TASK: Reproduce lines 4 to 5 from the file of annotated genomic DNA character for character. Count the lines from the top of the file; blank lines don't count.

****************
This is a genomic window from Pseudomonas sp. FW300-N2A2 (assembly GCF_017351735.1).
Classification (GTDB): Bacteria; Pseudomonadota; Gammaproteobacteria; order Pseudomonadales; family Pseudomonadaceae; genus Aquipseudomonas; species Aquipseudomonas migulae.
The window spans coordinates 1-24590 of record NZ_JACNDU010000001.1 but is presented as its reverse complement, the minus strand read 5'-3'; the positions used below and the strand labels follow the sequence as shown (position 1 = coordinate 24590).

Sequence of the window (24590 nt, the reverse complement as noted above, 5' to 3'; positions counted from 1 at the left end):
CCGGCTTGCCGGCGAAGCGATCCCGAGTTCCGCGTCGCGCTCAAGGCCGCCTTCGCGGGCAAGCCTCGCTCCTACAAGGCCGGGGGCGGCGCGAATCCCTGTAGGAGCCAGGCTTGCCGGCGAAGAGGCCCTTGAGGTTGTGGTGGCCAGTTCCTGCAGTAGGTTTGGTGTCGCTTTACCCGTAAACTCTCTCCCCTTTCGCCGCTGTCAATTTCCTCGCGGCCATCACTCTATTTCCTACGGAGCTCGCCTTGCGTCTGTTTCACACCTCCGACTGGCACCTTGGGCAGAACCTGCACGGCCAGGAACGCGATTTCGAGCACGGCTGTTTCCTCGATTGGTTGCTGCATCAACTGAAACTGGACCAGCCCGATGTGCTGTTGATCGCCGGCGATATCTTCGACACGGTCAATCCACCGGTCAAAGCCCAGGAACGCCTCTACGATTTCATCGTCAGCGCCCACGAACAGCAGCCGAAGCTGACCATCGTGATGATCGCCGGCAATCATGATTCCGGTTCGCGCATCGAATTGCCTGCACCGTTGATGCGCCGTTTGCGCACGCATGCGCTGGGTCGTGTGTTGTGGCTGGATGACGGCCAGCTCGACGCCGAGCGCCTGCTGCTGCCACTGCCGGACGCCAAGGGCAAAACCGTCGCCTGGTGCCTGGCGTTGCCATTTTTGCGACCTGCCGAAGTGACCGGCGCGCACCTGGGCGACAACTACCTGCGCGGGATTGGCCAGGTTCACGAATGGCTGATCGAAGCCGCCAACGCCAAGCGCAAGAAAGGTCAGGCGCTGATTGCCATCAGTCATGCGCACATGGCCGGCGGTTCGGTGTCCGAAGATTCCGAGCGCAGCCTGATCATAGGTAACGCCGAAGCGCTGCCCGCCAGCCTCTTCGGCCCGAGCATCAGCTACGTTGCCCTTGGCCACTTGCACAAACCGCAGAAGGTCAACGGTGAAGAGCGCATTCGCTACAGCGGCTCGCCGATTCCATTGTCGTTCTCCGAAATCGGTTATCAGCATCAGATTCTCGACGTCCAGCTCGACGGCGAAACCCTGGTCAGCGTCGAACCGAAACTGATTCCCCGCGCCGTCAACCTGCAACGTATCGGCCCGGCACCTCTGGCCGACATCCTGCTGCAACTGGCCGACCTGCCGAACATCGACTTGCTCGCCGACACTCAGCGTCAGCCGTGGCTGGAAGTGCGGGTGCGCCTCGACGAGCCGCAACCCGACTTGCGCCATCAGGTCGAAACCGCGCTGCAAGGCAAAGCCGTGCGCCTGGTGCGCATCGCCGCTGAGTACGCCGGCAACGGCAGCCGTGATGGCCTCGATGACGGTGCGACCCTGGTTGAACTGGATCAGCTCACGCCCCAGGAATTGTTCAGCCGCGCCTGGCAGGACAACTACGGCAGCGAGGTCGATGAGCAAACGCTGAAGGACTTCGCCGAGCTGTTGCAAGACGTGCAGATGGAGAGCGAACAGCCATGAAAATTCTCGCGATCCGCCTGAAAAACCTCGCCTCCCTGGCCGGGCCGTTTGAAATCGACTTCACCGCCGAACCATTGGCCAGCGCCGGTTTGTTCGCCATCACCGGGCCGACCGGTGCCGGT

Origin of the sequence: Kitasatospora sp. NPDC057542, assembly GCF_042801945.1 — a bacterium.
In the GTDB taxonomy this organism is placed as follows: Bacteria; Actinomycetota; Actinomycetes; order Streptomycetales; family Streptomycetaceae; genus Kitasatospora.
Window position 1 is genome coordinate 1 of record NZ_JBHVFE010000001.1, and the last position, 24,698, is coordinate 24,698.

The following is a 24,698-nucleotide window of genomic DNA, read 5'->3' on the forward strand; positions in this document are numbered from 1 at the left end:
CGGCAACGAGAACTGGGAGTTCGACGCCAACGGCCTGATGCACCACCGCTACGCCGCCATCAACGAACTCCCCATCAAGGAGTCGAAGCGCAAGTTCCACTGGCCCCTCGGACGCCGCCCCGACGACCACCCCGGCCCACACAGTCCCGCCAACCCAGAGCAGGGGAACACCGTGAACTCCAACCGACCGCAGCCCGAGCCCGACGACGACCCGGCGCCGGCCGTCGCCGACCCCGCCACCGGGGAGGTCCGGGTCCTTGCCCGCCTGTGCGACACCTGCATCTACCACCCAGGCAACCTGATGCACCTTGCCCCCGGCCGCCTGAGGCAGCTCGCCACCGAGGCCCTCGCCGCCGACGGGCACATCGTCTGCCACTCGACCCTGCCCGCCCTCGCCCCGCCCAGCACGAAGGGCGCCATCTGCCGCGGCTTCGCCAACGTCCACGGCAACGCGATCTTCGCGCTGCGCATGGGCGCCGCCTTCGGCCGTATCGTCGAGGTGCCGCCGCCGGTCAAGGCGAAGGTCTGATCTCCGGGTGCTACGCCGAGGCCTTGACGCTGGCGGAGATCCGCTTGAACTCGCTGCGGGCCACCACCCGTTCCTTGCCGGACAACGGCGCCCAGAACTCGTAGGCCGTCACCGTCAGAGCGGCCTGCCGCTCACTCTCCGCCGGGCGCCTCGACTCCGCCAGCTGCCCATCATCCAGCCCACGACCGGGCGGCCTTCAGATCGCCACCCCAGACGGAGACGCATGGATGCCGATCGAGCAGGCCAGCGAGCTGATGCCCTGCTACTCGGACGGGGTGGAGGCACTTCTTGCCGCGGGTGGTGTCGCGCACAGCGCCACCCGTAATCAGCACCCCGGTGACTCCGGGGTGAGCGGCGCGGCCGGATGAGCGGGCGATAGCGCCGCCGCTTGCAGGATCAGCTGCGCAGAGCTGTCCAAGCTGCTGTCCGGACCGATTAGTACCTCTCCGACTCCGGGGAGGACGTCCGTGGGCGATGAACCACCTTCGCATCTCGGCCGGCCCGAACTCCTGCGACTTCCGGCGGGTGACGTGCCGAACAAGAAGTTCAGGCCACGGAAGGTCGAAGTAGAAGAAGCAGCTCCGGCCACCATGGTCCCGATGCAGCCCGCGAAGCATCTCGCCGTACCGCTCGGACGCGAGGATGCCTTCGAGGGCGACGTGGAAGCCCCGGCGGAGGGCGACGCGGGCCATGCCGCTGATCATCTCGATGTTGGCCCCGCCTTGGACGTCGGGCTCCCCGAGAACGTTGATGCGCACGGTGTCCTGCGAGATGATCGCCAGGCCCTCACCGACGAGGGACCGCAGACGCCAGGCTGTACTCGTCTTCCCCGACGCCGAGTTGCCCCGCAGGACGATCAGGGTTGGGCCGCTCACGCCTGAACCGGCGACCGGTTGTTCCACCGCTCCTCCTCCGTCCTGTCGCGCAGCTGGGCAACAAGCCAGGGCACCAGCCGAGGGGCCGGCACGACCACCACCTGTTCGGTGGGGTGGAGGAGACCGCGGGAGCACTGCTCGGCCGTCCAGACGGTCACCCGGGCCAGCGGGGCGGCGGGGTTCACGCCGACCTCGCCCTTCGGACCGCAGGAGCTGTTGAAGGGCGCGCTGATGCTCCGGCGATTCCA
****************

Sequence of the window (24590 nt, the reverse complement as noted above, 5' to 3'; positions counted from 1 at the left end):
CCGGCTTGCCGGCGAAGCGATCCCGAGTTCCGCGTCGCGCTCAAGGCCGCCTTCGCGGGCAAGCCTCGCTCCTACAAGGCCGGGGGCGGCGCGAATCCCTGTAGGAGCCAGGCTTGCCGGCGAAGAGGCCCTTGAGGTTGTGGTGGCCAGTTCCTGCAGTAGGTTTGGTGTCGCTTTACCCGTAAACTCTCTCCCCTTTCGCCGCTGTCAATTTCCTCGCGGCCATCACTCTATTTCCTACGGAGCTCGCCTTGCGTCTGTTTCACACCTCCGACTGGCACCTTGGGCAGAACCTGCACGGCCAGGAACGCGATTTCGAGCACGGCTGTTTCCTCGATTGGTTGCTGCATCAACTGAAACTGGACCAGCCCGATGTGCTGTTGATCGCCGGCGATATCTTCGACACGGTCAATCCACCGGTCAAAGCCCAGGAACGCCTCTACGATTTCATCGTCAGCGCCCACGAACAGCAGCCGAAGCTGACCATCGTGATGATCGCCGGCAATCATGATTCCGGTTCGCGCATCGAATTGCCTGCACCGTTGATGCGCCGTTTGCGCACGCATGCGCTGGGTCGTGTGTTGTGGCTGGATGACGGCCAGCTCGACGCCGAGCGCCTGCTGCTGCCACTGCCGGACGCCAAGGGCAAAACCGTCGCCTGGTGCCTGGCGTTGCCATTTTTGCGACCTGCCGAAGTGACCGGCGCGCACCTGGGCGACAACTACCTGCGCGGGATTGGCCAGGTTCACGAATGGCTGATCGAAGCCGCCAACGCCAAGCGCAAGAAAGGTCAGGCGCTGATTGCCATCAGTCATGCGCACATGGCCGGCGGTTCGGTGTCCGAAGATTCCGAGCGCAGCCTGATCATAGGTAACGCCGAAGCGCTGCCCGCCAGCCTCTTCGGCCCGAGCATCAGCTACGTTGCCCTTGGCCACTTGCACAAACCGCAGAAGGTCAACGGTGAAGAGCGCATTCGCTACAGCGGCTCGCCGATTCCATTGTCGTTCTCCGAAATCGGTTATCAGCATCAGATTCTCGACGTCCAGCTCGACGGCGAAACCCTGGTCAGCGTCGAACCGAAACTGATTCCCCGCGCCGTCAACCTGCAACGTATCGGCCCGGCACCTCTGGCCGACATCCTGCTGCAACTGGCCGACCTGCCGAACATCGACTTGCTCGCCGACACTCAGCGTCAGCCGTGGCTGGAAGTGCGGGTGCGCCTCGACGAGCCGCAACCCGACTTGCGCCATCAGGTCGAAACCGCGCTGCAAGGCAAAGCCGTGCGCCTGGTGCGCATCGCCGCTGAGTACGCCGGCAACGGCAGCCGTGATGGCCTCGATGACGGTGCGACCCTGGTTGAACTGGATCAGCTCACGCCCCAGGAATTGTTCAGCCGCGCCTGGCAGGACAACTACGGCAGCGAGGTCGATGAGCAAACGCTGAAGGACTTCGCCGAGCTGTTGCAAGACGTGCAGATGGAGAGCGAACAGCCATGAAAATTCTCGCGATCCGCCTGAAAAACCTCGCCTCCCTGGCCGGGCCGTTTGAAATCGACTTCACCGCCGAACCATTGGCCAGCGCCGGTTTGTTCGCCATCACCGGGCCGACCGGTGCCGGT